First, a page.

Glossaries and Jargon
There are numerous dictionaries and glossaries of botanical terms on the web, (e.g. see eco-pros for a broad range, including simpler ones; and more technical ones, e.g. from Missouri Botanic Garden, The Garden Web and others listed here. The aim of the VFH glossary is to supply terms that may be of use in various types of field guide and to demonstrate terms by linking them to images.
The typical dictionary of botanical terms – from Abaxial to Zygomophic - represents the basics of the scientific tradition of botany, but is far from ideal as your only source of characters for field guides. It is the language describing the characters used by taxonomists, anatomists, morphologists and other indoor botanists: characters we call “classical” here to contrast with the field characters on which field guide writers have to concentrate.
Classical botanical terms can often be avoided, and are off-putting to non-botanical users, even if you do explain them. Furthermore, the structures and patterns they describe are often ambiguous, not adequately precise, or not the type of characters suitable for field guides anyway.
Most plant names are defined with respect to classical characters of pressed, dried herbarium specimens, usually seasonal details of flower and fruit, and this bias diffuses into floras and other botanical literature, but field guide writers should not follow the trend uncritically. There is considerable overlap between field and classical characters and no possibility of dividing them into two exclusive sets. Some characters, for example leaf type and arrangement, are useful in all circumstances. However the emphasis with respect to how these ever-useful characters are described depends on where they are to be used.
For instance, it is reasonable to provide greater detail on leaf venation in a field guide than in a Flora, because for fieldwork it is more likely that a sterile plant will have to be identified. Flower details in a field guide might focus more on the superficial characters like colour and size of the whole flower, whereas the Flora might concentrate on numbers of stamens or ovules and other obscure characters with a more fundamental and global significance.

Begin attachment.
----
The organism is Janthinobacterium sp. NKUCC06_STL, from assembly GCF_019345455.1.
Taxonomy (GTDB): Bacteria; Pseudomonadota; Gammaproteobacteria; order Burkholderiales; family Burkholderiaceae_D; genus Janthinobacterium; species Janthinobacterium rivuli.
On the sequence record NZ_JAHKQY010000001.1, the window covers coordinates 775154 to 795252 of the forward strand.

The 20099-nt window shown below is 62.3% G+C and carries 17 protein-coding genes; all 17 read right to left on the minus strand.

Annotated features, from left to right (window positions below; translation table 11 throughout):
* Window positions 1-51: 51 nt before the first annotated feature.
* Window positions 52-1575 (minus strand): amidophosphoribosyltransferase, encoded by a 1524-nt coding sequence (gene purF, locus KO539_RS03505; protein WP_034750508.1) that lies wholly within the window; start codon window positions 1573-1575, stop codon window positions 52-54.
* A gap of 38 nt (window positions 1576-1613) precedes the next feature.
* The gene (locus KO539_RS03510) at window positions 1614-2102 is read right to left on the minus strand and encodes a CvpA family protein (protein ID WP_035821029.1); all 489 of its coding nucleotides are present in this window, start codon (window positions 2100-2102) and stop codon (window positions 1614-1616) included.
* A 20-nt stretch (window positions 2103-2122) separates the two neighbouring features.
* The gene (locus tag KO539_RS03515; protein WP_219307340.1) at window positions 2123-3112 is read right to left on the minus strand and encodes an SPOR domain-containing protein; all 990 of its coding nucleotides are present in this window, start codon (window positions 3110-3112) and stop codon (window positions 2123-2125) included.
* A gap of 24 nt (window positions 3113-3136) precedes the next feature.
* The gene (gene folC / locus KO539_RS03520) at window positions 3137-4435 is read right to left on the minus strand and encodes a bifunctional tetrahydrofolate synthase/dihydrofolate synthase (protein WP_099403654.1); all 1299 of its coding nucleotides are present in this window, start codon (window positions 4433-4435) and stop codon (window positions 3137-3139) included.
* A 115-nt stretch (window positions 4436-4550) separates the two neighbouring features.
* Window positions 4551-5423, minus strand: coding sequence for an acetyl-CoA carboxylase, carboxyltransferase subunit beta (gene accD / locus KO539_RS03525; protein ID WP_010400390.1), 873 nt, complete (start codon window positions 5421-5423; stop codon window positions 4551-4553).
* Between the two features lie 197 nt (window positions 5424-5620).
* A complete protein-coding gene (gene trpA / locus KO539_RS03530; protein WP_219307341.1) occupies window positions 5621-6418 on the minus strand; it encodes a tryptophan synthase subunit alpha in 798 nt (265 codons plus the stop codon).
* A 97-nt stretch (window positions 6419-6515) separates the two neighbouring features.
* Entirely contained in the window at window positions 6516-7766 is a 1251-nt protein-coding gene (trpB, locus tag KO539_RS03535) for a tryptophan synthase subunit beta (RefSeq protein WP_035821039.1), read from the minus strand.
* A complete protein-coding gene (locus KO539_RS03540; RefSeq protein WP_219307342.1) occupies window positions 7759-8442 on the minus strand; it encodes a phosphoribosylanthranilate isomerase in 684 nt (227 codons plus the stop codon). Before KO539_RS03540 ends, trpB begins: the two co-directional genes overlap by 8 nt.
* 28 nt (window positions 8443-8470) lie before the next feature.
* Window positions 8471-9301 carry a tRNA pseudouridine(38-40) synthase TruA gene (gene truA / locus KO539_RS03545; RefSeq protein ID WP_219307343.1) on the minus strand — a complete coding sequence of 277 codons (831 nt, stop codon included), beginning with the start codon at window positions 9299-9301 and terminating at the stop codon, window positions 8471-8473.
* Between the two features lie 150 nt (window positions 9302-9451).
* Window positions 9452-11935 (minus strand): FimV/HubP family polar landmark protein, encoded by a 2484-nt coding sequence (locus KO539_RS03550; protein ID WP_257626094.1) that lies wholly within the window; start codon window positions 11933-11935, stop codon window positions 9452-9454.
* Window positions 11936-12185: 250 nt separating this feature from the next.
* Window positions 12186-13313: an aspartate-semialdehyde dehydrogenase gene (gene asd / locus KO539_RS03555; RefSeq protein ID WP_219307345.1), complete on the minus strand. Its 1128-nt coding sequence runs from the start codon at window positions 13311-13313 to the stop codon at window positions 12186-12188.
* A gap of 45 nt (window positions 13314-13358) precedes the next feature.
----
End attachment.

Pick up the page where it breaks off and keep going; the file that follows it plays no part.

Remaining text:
Even forty years ago, you could have filled a small library with literature whose sole purpose was to define words for biologists. The Systematics Association made in 1960 a list of about 350 ‘authoritative’ publications of this type. The choice is bewildering, but the situation is particularly difficult for field characters of tropical plants, which tend to have been dealt with less meticulously than classical characters.
A major problem is that glossaries of botanical terms frequently contradict each other or exclude some vital, modern standards of botanical description, even where the standards do exist. For example. an attempt has been made to make words used by botanists for outline shapes (e.g. leaf or petal shape) more precise, by defining ratios of length/breadth for each term (Systematics Association, 1962); but these are missing from widely used glossaries by Harris & Harris (2000), Bell (1991) and several others published or re-edited since the standards were set, and many writers use the terms with their older, imprecise meanings.